Fatigue again in the spotlight

15/03/2013

An undisclosed judicial inquiry report, obtained by the French news magazine Le Point cites pilot fatigue as contributing factor to the Air France Flight 447 accident, considered one of the worst aviation accidents in history. The AF 447 crash happened on 1 June 2009 during a night flight from Rio de Janeiro to Paris-Charles de Gaulle and cost the lives of all 228 people on board of the aircraft. The accident had previously been investigated by the French  Accident Investigation Body BEA, whose report does not differ much from the judicial inquiry report. Except for the conclusions on one point: fatigue.

Fatigue has also been quoted in an official accident investigation report1, published on 1 March 2013. This report identifies pilot fatigue as a probable contributor to the Afriqiyah Airways 771 accident in 2010. During a night flight from Johannesburg (South Africa) to Tripoli (Libya) the plane with 93 passengers and 11 crew members on board crashed during a go-around at Tripoli airport. Sixty-one Dutch nationals were among those killed. Only one passenger, 9-year-old Dutch boy, survived the crash.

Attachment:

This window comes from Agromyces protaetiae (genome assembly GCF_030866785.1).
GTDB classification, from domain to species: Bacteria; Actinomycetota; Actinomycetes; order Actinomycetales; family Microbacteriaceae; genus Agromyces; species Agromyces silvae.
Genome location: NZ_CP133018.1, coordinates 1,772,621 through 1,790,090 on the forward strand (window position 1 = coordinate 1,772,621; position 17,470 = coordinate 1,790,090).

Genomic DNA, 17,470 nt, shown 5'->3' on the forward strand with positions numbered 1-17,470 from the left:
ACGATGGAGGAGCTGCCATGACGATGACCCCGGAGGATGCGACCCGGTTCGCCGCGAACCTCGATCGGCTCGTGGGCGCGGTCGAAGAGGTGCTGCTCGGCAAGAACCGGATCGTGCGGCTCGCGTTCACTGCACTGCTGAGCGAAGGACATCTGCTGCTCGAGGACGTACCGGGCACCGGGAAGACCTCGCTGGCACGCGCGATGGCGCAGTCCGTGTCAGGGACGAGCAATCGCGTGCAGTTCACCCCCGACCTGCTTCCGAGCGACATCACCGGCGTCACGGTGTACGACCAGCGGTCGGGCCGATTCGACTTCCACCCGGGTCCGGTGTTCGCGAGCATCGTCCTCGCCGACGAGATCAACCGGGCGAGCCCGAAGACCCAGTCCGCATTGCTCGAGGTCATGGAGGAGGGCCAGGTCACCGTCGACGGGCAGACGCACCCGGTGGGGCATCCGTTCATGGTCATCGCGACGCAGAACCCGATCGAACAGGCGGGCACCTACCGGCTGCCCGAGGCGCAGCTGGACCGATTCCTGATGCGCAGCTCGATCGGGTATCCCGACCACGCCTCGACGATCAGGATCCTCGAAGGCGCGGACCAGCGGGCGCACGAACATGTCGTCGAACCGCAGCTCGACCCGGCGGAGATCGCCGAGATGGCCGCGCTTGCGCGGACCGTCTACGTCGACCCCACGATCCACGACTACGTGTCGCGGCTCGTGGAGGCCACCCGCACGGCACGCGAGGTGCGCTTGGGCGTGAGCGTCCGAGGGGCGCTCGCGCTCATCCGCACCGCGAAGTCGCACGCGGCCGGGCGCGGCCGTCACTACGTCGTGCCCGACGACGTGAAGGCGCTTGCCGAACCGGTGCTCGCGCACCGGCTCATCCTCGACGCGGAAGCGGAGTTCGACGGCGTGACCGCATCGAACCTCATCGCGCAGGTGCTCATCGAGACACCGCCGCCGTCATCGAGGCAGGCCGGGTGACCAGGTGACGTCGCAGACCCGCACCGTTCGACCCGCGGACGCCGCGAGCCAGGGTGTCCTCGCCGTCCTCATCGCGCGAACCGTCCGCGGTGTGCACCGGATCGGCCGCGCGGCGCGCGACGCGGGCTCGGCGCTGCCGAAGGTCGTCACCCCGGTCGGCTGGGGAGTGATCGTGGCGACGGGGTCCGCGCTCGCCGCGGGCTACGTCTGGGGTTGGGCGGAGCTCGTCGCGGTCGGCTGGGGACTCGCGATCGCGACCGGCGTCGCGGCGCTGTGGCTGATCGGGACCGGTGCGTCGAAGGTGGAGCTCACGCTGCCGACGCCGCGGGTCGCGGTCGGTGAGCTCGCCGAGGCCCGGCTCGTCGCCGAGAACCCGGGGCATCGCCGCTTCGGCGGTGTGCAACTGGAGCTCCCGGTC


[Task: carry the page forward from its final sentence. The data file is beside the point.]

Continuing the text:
The investigation report concludes that sleep deprivation due to 2 consecutive night flights and rest being taken at daytime during a stopover in Johannesburg have impaired the crew’s ability to recover from the situation before collision with the ground. Fatigue is also likely to have impaired the communications performance among the crew. 

In the context of these tragedies, survey results among pilots have already pointed towards night flights or series of night flights as a serious contributor to pilot fatigue. Another serious safety incident happened on 13 March 2012 around 04:50 while an aircraft en route from Mali to France was descending towards Paris for an ILS Category III approach to runway 08R. While nobody was hurt, again, BEA report concludes that fatigue by both controllers and pilots might have contributed to this serious incident2.


The investigation shows that during a go-around procedure, the pilots suffered from a sensory illusion associated with the acceleration of the aircraft. The false impression of an excessive rate of climb and a lack of external visual references led the crew to decrease the airplane’s pitch attitude to such a degree that it descended and collided with the ground.

2 Summary in English available on Aviation Herald website